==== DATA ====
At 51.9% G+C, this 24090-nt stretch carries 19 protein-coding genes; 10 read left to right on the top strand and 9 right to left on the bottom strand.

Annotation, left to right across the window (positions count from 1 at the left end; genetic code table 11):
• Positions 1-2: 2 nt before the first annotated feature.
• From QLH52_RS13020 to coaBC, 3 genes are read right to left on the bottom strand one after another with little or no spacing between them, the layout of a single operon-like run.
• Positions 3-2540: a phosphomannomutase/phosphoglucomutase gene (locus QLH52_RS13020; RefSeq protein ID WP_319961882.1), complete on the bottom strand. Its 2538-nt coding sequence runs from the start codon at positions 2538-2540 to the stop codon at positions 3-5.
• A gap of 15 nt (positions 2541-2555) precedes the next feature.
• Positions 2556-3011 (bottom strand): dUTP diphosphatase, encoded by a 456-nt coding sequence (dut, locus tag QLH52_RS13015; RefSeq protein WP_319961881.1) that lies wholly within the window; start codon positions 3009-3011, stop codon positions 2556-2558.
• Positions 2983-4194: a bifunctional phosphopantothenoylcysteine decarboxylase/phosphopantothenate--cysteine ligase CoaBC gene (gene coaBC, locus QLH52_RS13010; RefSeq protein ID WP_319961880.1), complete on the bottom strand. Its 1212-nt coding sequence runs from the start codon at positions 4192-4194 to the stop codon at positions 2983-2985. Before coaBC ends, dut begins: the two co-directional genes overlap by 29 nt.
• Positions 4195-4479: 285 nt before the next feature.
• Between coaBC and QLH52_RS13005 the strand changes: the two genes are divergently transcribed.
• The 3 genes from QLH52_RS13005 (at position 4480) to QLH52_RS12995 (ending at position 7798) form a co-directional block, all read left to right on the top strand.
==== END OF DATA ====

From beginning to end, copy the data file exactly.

At 51.9% G+C, this 24090-nt stretch carries 19 protein-coding genes; 10 read left to right on the top strand and 9 right to left on the bottom strand.

Annotation, left to right across the window (positions count from 1 at the left end; genetic code table 11):
• Positions 1-2: 2 nt before the first annotated feature.
• From QLH52_RS13020 to coaBC, 3 genes are read right to left on the bottom strand one after another with little or no spacing between them, the layout of a single operon-like run.
• Positions 3-2540: a phosphomannomutase/phosphoglucomutase gene (locus QLH52_RS13020; RefSeq protein ID WP_319961882.1), complete on the bottom strand. Its 2538-nt coding sequence runs from the start codon at positions 2538-2540 to the stop codon at positions 3-5.
• A gap of 15 nt (positions 2541-2555) precedes the next feature.
• Positions 2556-3011 (bottom strand): dUTP diphosphatase, encoded by a 456-nt coding sequence (dut, locus tag QLH52_RS13015; RefSeq protein WP_319961881.1) that lies wholly within the window; start codon positions 3009-3011, stop codon positions 2556-2558.
• Positions 2983-4194: a bifunctional phosphopantothenoylcysteine decarboxylase/phosphopantothenate--cysteine ligase CoaBC gene (gene coaBC, locus QLH52_RS13010; RefSeq protein ID WP_319961880.1), complete on the bottom strand. Its 1212-nt coding sequence runs from the start codon at positions 4192-4194 to the stop codon at positions 2983-2985. Before coaBC ends, dut begins: the two co-directional genes overlap by 29 nt.
• Positions 4195-4479: 285 nt before the next feature.
• Between coaBC and QLH52_RS13005 the strand changes: the two genes are divergently transcribed.
• The 3 genes from QLH52_RS13005 (at position 4480) to QLH52_RS12995 (ending at position 7798) form a co-directional block, all read left to right on the top strand.